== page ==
The article was taken from the Journal of Personality and Social Psychology, and it can be said that this is a scholarly journal. 2. The authors include G. A. Bonanno, J. G. Noll, P. K. Trickett, D. Keltner, F. W. Putnam, J. LeJeune, and C. Anderson. Bonnano belongs to the faculty of Columbia University in the Department of Counseling and Clinical Psychology. Keltner and Anderson belongs to the Department of Psychology in University of California, Berkeley. Noll and Trickett are member of the faculty in University of Southern California in the School of Social Work.
On the other hand, Putnam is a staff at the Cincinnati Children’s Hospital Medical Center, while LeJeune belongs to the Department of Psychology, The Catholic University of America. 3. It was evident that the authors supported several hypotheses regarding the moral nature of emotion, as well as the smiling behavior. 4. The major assumptions of the authors that there is a relationship between the willingness of people who experienced childhood sexual abuse to disclose such information and their non-verbal expressions of emotions in the face, are reasonable and were clearly supported by evidences from different literature reviews.
5. The article was organized logically; however, one section, Limitations of the Evidence, was placed after the methodology and results. This should have been placed before the discussion of the procedure so that readers will have an idea on the things that the study will not cover, as well as the extent of its scope. 6. The main points were clearly presented through proper introduction and review of other evidences to support their points, which were divided by sections. INTRODUCTION 7.
The authors performed the study because they are aware of the difficulty of victims of childhood sexual abuse to disclose information regarding their past experiences. They also believe that there is direct relationship between the victims’ facial expressions and their willingness to disclose information regarding the abuse that they received. 8. The problem is significant enough to warrant a journal article because it is important to find ways on how to make the sharing of information of victims of childhood sexual abuse easier for them. 9. The authors presented different literatures to support their arguments.
These were helpful because they were able to expand more on the subject and correlate it to the issue at hand. The literature was used to put the problem in context. The evidences that the authors gathered supported the problems that the authors were trying to tackle. 10. The research was driven by a theory regarding the moral nature of emotion, as well as the smiling behavior. 11. It is indicated that although there have been evidence regarding verbal disclosure of childhood sexual abuse, little is known about nonverbal disclosure, which makes it hard to demonstrate comparison with other researches.
12. There is no definite statement of the research questions or hypotheses. However, it can be seen from the abstract of the paper that the authors tried to study “voluntary disclosure–nondisclosure of CSA in relation to nonverbal expressions of emotion in the face. ” METHODS 13. The design of the research provides a rare opportunity to examine hypotheses about the relationship of nonverbal facial behavior to the voluntary disclosure of CSA and to aspects of previous CSA experiences. The design was able to address the hypotheses that the authors indicated in the study.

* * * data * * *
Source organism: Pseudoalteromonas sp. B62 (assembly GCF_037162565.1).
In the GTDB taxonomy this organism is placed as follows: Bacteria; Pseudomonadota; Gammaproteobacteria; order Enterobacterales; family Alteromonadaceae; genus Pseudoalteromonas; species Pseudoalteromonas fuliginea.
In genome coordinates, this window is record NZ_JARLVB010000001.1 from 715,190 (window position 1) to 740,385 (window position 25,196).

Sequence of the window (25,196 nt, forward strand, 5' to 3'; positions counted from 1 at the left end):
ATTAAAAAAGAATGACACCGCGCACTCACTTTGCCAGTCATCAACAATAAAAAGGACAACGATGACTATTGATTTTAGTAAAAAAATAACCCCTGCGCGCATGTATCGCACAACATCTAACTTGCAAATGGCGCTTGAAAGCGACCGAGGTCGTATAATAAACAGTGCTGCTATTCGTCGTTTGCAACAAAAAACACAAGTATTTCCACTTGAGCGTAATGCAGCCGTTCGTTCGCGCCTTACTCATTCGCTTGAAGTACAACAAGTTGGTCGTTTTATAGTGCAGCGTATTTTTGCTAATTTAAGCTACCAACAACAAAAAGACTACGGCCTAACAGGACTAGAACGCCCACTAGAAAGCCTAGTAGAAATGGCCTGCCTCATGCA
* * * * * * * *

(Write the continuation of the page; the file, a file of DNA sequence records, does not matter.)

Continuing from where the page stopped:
It was more on qualitative research. 14. The main variables of the study included facial expression and emotions while they were being interviewed and relating their experiences. 15. There was no indication as to the research’s reliability and validity of the results. 16. The authors were able to code the interviews by using Emotion Facial Action Coding System to strengthen the internal validity of the study. 17. The methods to collect the data were described clearly enough to allow for replication in the future. SAMPLE 18.
Participants were part of an ongoing longitudinal study of the long-term effects of CSA that began in 1987. The study had 163 participants that was large enough to address the hypotheses and research questions. 19. The demographics of the participants were not as detailed as they should be. Their ages were given in average and their races were given in percentages. There were no biases in the sample and the participants reflected the population from where it was drawn. RESULTS 20. The researchers used frequency, duration, and intensity to analyze the collected data. 21.
The results were clearly stated. The researchers were able to answer their hypotheses and correlate the results to the problem. 22. The results of the study have clinical meaning because this would change how psychologists would deal with victims of childhood sexual abuse. DISCUSSION 23. The authors were able to demonstrate proper relationship between facial expression and willingness to disclose such information through the collected data and through their literature review. 24. The conclusions showed the results that the researchers were able to obtain through the study. 25.
There was discussion of the limitations of their study and the researchers were able to stay within the boundaries that they have indicated. 26. Personally, I would recommend publication of the report because it proved to be significant in the field of psychology. It will be published as is because I find the article clear with a logical flow that is not confusing to the readers. Second Article: 1. The article came from the Social Work Research journal. 2. The authors were Michael A. Lindsey, who is an assistant professor at the School of Social Work in the University of Maryland; Dorothy C.
Browne, a professor of social work and the director of Institute of Public Health in the North Carolina A&T State University; Richard Thompson, the director of research for the Juvenile Protective Association; Kristin M. Hawley, an assistant professor of Psychological Sciences in the University of Missouri; J. Christopher Graham, a research scientist for the School of Social Work in University of Washington; Cindy Weisbart, an assistant professor of medicine in University of Maryland; Donna Harrington, a professor for the School of Social Work in University of Maryland; and Jonathan B.